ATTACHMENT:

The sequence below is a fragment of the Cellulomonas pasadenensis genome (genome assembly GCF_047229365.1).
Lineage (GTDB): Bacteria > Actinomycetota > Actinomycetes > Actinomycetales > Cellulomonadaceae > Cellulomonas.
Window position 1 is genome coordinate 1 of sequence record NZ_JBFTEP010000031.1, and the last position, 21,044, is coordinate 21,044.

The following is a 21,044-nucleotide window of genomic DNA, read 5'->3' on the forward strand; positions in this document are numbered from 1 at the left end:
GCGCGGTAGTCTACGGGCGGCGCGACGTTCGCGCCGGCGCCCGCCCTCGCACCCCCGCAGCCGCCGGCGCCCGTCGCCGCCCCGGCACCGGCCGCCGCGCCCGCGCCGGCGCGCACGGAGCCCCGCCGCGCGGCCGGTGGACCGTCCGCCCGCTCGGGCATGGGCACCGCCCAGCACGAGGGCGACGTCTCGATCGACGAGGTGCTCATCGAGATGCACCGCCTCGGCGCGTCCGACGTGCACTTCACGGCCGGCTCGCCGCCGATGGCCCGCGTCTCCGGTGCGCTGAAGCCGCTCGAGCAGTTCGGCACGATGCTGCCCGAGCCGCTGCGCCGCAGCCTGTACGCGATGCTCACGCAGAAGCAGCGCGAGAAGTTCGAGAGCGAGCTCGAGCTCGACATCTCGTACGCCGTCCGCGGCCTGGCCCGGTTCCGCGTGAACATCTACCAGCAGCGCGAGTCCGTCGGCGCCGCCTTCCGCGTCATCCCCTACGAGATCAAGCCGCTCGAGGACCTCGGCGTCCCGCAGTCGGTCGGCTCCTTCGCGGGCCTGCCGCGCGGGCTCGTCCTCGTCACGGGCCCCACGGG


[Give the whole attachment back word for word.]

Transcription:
The sequence below is a fragment of the Cellulomonas pasadenensis genome (genome assembly GCF_047229365.1).
Lineage (GTDB): Bacteria > Actinomycetota > Actinomycetes > Actinomycetales > Cellulomonadaceae > Cellulomonas.
Window position 1 is genome coordinate 1 of sequence record NZ_JBFTEP010000031.1, and the last position, 21,044, is coordinate 21,044.

The following is a 21,044-nucleotide window of genomic DNA, read 5'->3' on the forward strand; positions in this document are numbered from 1 at the left end:
GCGCGGTAGTCTACGGGCGGCGCGACGTTCGCGCCGGCGCCCGCCCTCGCACCCCCGCAGCCGCCGGCGCCCGTCGCCGCCCCGGCACCGGCCGCCGCGCCCGCGCCGGCGCGCACGGAGCCCCGCCGCGCGGCCGGTGGACCGTCCGCCCGCTCGGGCATGGGCACCGCCCAGCACGAGGGCGACGTCTCGATCGACGAGGTGCTCATCGAGATGCACCGCCTCGGCGCGTCCGACGTGCACTTCACGGCCGGCTCGCCGCCGATGGCCCGCGTCTCCGGTGCGCTGAAGCCGCTCGAGCAGTTCGGCACGATGCTGCCCGAGCCGCTGCGCCGCAGCCTGTACGCGATGCTCACGCAGAAGCAGCGCGAGAAGTTCGAGAGCGAGCTCGAGCTCGACATCTCGTACGCCGTCCGCGGCCTGGCCCGGTTCCGCGTGAACATCTACCAGCAGCGCGAGTCCGTCGGCGCCGCCTTCCGCGTCATCCCCTACGAGATCAAGCCGCTCGAGGACCTCGGCGTCCCGCAGTCGGTCGGCTCCTTCGCGGGCCTGCCGCGCGGGCTCGTCCTCGTCACGGGCCCCACGGG